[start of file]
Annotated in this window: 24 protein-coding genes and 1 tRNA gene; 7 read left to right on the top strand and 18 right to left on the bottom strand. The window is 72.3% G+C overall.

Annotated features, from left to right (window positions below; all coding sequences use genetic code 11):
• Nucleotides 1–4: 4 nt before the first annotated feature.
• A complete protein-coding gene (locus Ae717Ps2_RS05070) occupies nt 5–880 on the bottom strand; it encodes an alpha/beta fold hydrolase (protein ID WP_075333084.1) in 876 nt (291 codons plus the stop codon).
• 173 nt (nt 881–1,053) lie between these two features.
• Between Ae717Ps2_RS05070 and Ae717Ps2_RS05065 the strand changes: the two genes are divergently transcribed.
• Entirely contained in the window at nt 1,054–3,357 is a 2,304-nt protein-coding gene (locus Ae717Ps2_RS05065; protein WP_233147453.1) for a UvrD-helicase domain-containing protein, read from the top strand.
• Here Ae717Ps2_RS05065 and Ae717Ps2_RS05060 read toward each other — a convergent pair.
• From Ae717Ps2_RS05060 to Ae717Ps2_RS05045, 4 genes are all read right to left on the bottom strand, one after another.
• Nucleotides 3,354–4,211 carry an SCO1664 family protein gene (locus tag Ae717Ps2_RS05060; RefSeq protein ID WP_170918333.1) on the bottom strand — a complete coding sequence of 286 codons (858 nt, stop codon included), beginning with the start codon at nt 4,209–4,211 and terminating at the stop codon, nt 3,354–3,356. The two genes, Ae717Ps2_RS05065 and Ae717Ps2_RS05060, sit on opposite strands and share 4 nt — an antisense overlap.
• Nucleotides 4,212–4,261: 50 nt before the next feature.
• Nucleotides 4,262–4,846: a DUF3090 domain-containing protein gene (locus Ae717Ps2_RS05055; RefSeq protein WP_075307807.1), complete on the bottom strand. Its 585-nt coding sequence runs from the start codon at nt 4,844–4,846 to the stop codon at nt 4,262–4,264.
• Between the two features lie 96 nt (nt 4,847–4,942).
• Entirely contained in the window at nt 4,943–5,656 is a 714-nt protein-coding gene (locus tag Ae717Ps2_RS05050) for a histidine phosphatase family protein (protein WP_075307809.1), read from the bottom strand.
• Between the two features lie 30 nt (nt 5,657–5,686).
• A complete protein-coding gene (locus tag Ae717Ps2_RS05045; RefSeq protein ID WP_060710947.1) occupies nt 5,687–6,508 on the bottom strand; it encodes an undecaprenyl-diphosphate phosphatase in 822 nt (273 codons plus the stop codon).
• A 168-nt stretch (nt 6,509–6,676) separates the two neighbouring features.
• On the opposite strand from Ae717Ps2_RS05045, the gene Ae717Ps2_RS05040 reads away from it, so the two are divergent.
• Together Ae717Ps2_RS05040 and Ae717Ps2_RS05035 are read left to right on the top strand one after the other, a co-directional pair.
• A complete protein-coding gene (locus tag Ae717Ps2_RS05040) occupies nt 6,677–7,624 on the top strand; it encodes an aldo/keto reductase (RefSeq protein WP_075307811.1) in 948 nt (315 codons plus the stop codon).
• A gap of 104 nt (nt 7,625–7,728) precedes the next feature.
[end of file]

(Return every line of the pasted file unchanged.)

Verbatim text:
Annotated in this window: 24 protein-coding genes and 1 tRNA gene; 7 read left to right on the top strand and 18 right to left on the bottom strand. The window is 72.3% G+C overall.

Annotated features, from left to right (window positions below; all coding sequences use genetic code 11):
• Nucleotides 1–4: 4 nt before the first annotated feature.
• A complete protein-coding gene (locus Ae717Ps2_RS05070) occupies nt 5–880 on the bottom strand; it encodes an alpha/beta fold hydrolase (protein ID WP_075333084.1) in 876 nt (291 codons plus the stop codon).
• 173 nt (nt 881–1,053) lie between these two features.
• Between Ae717Ps2_RS05070 and Ae717Ps2_RS05065 the strand changes: the two genes are divergently transcribed.
• Entirely contained in the window at nt 1,054–3,357 is a 2,304-nt protein-coding gene (locus Ae717Ps2_RS05065; protein WP_233147453.1) for a UvrD-helicase domain-containing protein, read from the top strand.
• Here Ae717Ps2_RS05065 and Ae717Ps2_RS05060 read toward each other — a convergent pair.
• From Ae717Ps2_RS05060 to Ae717Ps2_RS05045, 4 genes are all read right to left on the bottom strand, one after another.
• Nucleotides 3,354–4,211 carry an SCO1664 family protein gene (locus tag Ae717Ps2_RS05060; RefSeq protein ID WP_170918333.1) on the bottom strand — a complete coding sequence of 286 codons (858 nt, stop codon included), beginning with the start codon at nt 4,209–4,211 and terminating at the stop codon, nt 3,354–3,356. The two genes, Ae717Ps2_RS05065 and Ae717Ps2_RS05060, sit on opposite strands and share 4 nt — an antisense overlap.
• Nucleotides 4,212–4,261: 50 nt before the next feature.
• Nucleotides 4,262–4,846: a DUF3090 domain-containing protein gene (locus Ae717Ps2_RS05055; RefSeq protein WP_075307807.1), complete on the bottom strand. Its 585-nt coding sequence runs from the start codon at nt 4,844–4,846 to the stop codon at nt 4,262–4,264.
• Between the two features lie 96 nt (nt 4,847–4,942).
• Entirely contained in the window at nt 4,943–5,656 is a 714-nt protein-coding gene (locus tag Ae717Ps2_RS05050) for a histidine phosphatase family protein (protein WP_075307809.1), read from the bottom strand.
• Between the two features lie 30 nt (nt 5,657–5,686).
• A complete protein-coding gene (locus tag Ae717Ps2_RS05045; RefSeq protein ID WP_060710947.1) occupies nt 5,687–6,508 on the bottom strand; it encodes an undecaprenyl-diphosphate phosphatase in 822 nt (273 codons plus the stop codon).
• A 168-nt stretch (nt 6,509–6,676) separates the two neighbouring features.
• On the opposite strand from Ae717Ps2_RS05045, the gene Ae717Ps2_RS05040 reads away from it, so the two are divergent.
• Together Ae717Ps2_RS05040 and Ae717Ps2_RS05035 are read left to right on the top strand one after the other, a co-directional pair.
• A complete protein-coding gene (locus tag Ae717Ps2_RS05040) occupies nt 6,677–7,624 on the top strand; it encodes an aldo/keto reductase (RefSeq protein WP_075307811.1) in 948 nt (315 codons plus the stop codon).
• A gap of 104 nt (nt 7,625–7,728) precedes the next feature.